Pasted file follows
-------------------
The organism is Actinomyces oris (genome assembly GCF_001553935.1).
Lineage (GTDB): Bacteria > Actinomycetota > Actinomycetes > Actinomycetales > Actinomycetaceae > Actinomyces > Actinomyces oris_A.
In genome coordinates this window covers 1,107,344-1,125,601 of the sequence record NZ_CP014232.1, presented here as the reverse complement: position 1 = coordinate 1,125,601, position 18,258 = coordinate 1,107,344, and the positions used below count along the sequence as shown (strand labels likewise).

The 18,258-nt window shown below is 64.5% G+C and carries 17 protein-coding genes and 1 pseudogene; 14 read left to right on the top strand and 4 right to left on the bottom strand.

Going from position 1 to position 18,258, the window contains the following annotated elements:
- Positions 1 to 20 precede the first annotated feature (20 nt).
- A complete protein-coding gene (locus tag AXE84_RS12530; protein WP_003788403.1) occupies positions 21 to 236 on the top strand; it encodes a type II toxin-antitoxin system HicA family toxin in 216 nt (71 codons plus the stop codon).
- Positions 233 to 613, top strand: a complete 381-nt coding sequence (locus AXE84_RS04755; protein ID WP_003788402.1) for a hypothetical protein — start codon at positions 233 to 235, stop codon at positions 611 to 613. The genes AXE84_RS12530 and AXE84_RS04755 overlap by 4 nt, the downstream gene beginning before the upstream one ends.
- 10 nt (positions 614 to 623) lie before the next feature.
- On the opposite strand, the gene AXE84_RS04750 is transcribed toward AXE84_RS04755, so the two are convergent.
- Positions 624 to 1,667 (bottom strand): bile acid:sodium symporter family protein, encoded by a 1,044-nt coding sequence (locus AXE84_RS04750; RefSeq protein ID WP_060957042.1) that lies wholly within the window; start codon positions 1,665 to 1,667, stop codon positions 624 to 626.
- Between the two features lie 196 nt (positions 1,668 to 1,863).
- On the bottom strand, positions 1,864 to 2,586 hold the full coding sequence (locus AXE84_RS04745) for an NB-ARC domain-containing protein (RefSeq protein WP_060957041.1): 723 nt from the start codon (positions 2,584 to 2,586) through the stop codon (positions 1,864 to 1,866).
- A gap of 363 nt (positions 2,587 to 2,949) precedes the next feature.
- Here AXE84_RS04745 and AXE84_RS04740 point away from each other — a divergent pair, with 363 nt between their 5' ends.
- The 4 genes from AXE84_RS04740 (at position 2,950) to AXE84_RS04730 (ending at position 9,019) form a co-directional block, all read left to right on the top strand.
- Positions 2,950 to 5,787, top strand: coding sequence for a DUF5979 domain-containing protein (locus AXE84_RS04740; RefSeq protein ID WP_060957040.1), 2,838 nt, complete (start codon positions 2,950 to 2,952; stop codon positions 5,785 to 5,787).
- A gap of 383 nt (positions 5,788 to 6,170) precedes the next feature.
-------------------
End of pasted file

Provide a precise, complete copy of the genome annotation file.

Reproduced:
The organism is Actinomyces oris (genome assembly GCF_001553935.1).
Lineage (GTDB): Bacteria > Actinomycetota > Actinomycetes > Actinomycetales > Actinomycetaceae > Actinomyces > Actinomyces oris_A.
In genome coordinates this window covers 1,107,344-1,125,601 of the sequence record NZ_CP014232.1, presented here as the reverse complement: position 1 = coordinate 1,125,601, position 18,258 = coordinate 1,107,344, and the positions used below count along the sequence as shown (strand labels likewise).

The 18,258-nt window shown below is 64.5% G+C and carries 17 protein-coding genes and 1 pseudogene; 14 read left to right on the top strand and 4 right to left on the bottom strand.

Going from position 1 to position 18,258, the window contains the following annotated elements:
- Positions 1 to 20 precede the first annotated feature (20 nt).
- A complete protein-coding gene (locus tag AXE84_RS12530; protein WP_003788403.1) occupies positions 21 to 236 on the top strand; it encodes a type II toxin-antitoxin system HicA family toxin in 216 nt (71 codons plus the stop codon).
- Positions 233 to 613, top strand: a complete 381-nt coding sequence (locus AXE84_RS04755; protein ID WP_003788402.1) for a hypothetical protein — start codon at positions 233 to 235, stop codon at positions 611 to 613. The genes AXE84_RS12530 and AXE84_RS04755 overlap by 4 nt, the downstream gene beginning before the upstream one ends.
- 10 nt (positions 614 to 623) lie before the next feature.
- On the opposite strand, the gene AXE84_RS04750 is transcribed toward AXE84_RS04755, so the two are convergent.
- Positions 624 to 1,667 (bottom strand): bile acid:sodium symporter family protein, encoded by a 1,044-nt coding sequence (locus AXE84_RS04750; RefSeq protein ID WP_060957042.1) that lies wholly within the window; start codon positions 1,665 to 1,667, stop codon positions 624 to 626.
- Between the two features lie 196 nt (positions 1,668 to 1,863).
- On the bottom strand, positions 1,864 to 2,586 hold the full coding sequence (locus AXE84_RS04745) for an NB-ARC domain-containing protein (RefSeq protein WP_060957041.1): 723 nt from the start codon (positions 2,584 to 2,586) through the stop codon (positions 1,864 to 1,866).
- A gap of 363 nt (positions 2,587 to 2,949) precedes the next feature.
- Here AXE84_RS04745 and AXE84_RS04740 point away from each other — a divergent pair, with 363 nt between their 5' ends.
- The 4 genes from AXE84_RS04740 (at position 2,950) to AXE84_RS04730 (ending at position 9,019) form a co-directional block, all read left to right on the top strand.
- Positions 2,950 to 5,787, top strand: coding sequence for a DUF5979 domain-containing protein (locus AXE84_RS04740; RefSeq protein ID WP_060957040.1), 2,838 nt, complete (start codon positions 2,950 to 2,952; stop codon positions 5,785 to 5,787).
- A gap of 383 nt (positions 5,788 to 6,170) precedes the next feature.